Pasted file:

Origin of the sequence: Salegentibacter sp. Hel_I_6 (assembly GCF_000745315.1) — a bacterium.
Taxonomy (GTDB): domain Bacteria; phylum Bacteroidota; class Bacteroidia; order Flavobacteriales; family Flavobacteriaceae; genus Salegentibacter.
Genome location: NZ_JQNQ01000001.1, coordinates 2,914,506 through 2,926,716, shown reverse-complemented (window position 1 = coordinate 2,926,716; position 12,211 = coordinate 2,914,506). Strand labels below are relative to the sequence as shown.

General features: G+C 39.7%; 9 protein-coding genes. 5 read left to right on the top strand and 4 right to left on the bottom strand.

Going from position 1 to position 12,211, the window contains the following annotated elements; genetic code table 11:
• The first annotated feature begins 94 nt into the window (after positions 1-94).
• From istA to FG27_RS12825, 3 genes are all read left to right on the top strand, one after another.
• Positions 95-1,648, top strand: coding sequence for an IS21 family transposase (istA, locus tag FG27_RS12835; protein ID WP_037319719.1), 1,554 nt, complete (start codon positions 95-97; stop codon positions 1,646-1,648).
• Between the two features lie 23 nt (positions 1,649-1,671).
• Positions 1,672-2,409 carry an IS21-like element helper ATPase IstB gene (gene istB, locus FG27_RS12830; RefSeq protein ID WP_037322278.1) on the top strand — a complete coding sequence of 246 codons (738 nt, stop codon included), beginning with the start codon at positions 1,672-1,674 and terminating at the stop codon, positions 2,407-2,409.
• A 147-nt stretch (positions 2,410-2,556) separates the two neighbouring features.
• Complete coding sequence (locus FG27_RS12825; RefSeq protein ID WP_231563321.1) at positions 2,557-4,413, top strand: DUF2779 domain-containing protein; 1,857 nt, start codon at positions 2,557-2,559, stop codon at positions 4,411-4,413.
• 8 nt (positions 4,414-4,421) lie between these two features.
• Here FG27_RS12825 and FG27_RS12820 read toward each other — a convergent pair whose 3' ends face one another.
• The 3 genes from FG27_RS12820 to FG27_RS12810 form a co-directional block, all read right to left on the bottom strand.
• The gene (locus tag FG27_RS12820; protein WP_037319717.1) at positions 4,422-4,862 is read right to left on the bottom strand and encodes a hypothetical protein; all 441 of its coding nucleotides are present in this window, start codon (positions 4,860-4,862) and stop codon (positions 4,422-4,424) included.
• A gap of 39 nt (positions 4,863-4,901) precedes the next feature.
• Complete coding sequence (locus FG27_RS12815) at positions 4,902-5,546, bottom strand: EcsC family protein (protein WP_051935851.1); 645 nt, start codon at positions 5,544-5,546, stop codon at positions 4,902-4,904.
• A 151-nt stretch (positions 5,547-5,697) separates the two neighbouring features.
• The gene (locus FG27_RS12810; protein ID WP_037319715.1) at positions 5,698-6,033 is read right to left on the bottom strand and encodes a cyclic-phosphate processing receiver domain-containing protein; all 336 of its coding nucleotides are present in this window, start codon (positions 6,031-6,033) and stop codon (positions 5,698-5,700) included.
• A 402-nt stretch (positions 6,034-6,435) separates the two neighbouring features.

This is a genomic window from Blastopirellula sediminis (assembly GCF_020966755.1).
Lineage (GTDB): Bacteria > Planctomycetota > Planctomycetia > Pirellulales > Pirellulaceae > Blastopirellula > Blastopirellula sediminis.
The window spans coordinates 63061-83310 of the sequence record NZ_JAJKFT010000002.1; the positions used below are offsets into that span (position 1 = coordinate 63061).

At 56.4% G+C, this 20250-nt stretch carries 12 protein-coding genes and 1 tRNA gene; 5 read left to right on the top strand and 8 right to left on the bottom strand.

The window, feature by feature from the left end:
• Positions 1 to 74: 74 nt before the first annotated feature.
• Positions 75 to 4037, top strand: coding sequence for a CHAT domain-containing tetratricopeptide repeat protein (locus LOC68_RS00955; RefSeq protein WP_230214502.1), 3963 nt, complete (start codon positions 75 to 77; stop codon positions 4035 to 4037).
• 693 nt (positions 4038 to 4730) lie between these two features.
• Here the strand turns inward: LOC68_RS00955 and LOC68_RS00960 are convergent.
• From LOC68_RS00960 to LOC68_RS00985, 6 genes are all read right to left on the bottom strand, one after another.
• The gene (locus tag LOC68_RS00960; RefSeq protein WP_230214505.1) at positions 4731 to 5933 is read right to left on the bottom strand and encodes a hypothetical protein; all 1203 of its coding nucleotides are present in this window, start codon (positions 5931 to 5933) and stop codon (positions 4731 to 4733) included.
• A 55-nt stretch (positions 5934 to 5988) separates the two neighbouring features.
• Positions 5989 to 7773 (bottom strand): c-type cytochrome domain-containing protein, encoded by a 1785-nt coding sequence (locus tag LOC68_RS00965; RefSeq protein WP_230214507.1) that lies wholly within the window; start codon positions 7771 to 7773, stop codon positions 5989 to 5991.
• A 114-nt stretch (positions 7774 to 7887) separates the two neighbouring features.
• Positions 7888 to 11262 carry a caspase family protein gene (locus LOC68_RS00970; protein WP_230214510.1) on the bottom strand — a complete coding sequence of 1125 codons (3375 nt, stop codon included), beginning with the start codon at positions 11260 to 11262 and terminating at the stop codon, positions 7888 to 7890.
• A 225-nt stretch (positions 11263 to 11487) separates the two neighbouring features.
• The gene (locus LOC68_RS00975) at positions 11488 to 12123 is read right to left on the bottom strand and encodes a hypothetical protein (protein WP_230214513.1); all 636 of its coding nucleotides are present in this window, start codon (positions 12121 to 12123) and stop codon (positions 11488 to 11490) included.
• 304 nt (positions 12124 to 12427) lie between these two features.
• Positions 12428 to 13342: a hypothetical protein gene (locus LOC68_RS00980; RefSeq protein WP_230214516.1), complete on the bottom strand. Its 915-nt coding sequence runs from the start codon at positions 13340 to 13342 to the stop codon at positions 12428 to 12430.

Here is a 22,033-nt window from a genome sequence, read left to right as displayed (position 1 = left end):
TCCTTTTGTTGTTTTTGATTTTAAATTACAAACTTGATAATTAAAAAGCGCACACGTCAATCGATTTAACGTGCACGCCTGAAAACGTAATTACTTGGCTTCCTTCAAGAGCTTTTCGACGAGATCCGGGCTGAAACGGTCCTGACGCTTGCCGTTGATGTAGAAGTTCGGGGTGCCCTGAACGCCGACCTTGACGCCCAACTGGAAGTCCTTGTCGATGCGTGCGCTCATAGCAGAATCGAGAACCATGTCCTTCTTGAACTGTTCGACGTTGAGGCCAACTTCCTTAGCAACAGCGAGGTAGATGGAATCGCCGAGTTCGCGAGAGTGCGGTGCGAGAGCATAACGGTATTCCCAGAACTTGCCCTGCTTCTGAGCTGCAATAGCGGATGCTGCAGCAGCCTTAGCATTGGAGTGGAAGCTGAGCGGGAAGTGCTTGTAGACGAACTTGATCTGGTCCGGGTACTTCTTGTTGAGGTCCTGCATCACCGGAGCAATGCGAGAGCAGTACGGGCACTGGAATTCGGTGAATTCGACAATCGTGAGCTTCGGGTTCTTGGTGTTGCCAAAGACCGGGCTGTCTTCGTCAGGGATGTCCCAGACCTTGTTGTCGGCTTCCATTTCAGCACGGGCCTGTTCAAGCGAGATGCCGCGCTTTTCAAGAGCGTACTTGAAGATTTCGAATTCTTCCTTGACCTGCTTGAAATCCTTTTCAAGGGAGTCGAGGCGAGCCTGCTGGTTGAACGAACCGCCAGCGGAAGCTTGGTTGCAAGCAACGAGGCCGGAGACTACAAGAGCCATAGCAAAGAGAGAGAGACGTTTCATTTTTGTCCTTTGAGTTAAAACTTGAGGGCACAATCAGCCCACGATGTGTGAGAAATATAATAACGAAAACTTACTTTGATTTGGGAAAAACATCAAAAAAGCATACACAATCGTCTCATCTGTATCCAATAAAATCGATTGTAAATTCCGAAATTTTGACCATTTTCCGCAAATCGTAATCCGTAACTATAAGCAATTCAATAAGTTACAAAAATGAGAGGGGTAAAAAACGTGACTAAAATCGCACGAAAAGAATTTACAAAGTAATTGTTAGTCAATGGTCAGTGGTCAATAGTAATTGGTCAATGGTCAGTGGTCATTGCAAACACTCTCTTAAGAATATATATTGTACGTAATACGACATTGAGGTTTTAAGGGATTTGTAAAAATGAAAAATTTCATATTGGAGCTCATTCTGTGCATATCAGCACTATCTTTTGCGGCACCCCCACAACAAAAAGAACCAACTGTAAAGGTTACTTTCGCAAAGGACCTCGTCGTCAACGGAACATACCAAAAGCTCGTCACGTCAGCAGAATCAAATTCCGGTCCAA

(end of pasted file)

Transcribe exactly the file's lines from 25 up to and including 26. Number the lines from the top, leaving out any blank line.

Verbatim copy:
At 56.4% G+C, this 20250-nt stretch carries 12 protein-coding genes and 1 tRNA gene; 5 read left to right on the top strand and 8 right to left on the bottom strand.

The window, feature by feature from the left end: